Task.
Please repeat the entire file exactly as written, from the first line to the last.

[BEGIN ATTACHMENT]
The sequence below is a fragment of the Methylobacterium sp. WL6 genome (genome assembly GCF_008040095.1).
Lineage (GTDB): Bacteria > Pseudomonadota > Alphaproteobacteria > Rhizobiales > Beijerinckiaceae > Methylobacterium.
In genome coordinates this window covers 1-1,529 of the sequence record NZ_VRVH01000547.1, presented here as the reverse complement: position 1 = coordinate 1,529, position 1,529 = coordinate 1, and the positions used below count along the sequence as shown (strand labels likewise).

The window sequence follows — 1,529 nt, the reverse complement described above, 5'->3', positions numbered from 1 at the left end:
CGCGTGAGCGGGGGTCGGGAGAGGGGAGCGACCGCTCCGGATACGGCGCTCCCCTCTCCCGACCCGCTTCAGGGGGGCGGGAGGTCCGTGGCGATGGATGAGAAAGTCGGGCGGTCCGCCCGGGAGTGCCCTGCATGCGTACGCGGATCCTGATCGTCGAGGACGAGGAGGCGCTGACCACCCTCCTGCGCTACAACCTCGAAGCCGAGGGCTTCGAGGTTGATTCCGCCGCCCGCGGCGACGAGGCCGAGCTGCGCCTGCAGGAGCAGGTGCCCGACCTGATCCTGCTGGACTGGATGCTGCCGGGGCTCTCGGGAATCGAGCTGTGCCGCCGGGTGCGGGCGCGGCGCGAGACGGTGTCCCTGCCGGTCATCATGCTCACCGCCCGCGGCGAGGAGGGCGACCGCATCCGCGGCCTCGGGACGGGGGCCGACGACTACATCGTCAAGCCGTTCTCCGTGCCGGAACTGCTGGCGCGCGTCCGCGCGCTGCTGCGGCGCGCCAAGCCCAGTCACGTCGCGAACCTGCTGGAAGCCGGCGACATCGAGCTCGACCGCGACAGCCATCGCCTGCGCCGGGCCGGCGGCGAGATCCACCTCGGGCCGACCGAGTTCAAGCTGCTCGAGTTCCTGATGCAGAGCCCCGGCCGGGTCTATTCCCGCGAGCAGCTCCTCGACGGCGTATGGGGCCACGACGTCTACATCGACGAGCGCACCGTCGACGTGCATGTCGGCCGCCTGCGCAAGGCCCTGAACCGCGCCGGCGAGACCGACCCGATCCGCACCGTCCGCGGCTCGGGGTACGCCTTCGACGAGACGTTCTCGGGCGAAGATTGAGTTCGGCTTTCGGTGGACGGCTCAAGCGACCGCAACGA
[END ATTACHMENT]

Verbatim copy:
The sequence below is a fragment of the Methylobacterium sp. WL6 genome (genome assembly GCF_008040095.1).
Lineage (GTDB): Bacteria > Pseudomonadota > Alphaproteobacteria > Rhizobiales > Beijerinckiaceae > Methylobacterium.
In genome coordinates this window covers 1-1,529 of the sequence record NZ_VRVH01000547.1, presented here as the reverse complement: position 1 = coordinate 1,529, position 1,529 = coordinate 1, and the positions used below count along the sequence as shown (strand labels likewise).

The window sequence follows — 1,529 nt, the reverse complement described above, 5'->3', positions numbered from 1 at the left end:
CGCGTGAGCGGGGGTCGGGAGAGGGGAGCGACCGCTCCGGATACGGCGCTCCCCTCTCCCGACCCGCTTCAGGGGGGCGGGAGGTCCGTGGCGATGGATGAGAAAGTCGGGCGGTCCGCCCGGGAGTGCCCTGCATGCGTACGCGGATCCTGATCGTCGAGGACGAGGAGGCGCTGACCACCCTCCTGCGCTACAACCTCGAAGCCGAGGGCTTCGAGGTTGATTCCGCCGCCCGCGGCGACGAGGCCGAGCTGCGCCTGCAGGAGCAGGTGCCCGACCTGATCCTGCTGGACTGGATGCTGCCGGGGCTCTCGGGAATCGAGCTGTGCCGCCGGGTGCGGGCGCGGCGCGAGACGGTGTCCCTGCCGGTCATCATGCTCACCGCCCGCGGCGAGGAGGGCGACCGCATCCGCGGCCTCGGGACGGGGGCCGACGACTACATCGTCAAGCCGTTCTCCGTGCCGGAACTGCTGGCGCGCGTCCGCGCGCTGCTGCGGCGCGCCAAGCCCAGTCACGTCGCGAACCTGCTGGAAGCCGGCGACATCGAGCTCGACCGCGACAGCCATCGCCTGCGCCGGGCCGGCGGCGAGATCCACCTCGGGCCGACCGAGTTCAAGCTGCTCGAGTTCCTGATGCAGAGCCCCGGCCGGGTCTATTCCCGCGAGCAGCTCCTCGACGGCGTATGGGGCCACGACGTCTACATCGACGAGCGCACCGTCGACGTGCATGTCGGCCGCCTGCGCAAGGCCCTGAACCGCGCCGGCGAGACCGACCCGATCCGCACCGTCCGCGGCTCGGGGTACGCCTTCGACGAGACGTTCTCGGGCGAAGATTGAGTTCGGCTTTCGGTGGACGGCTCAAGCGACCGCAACGA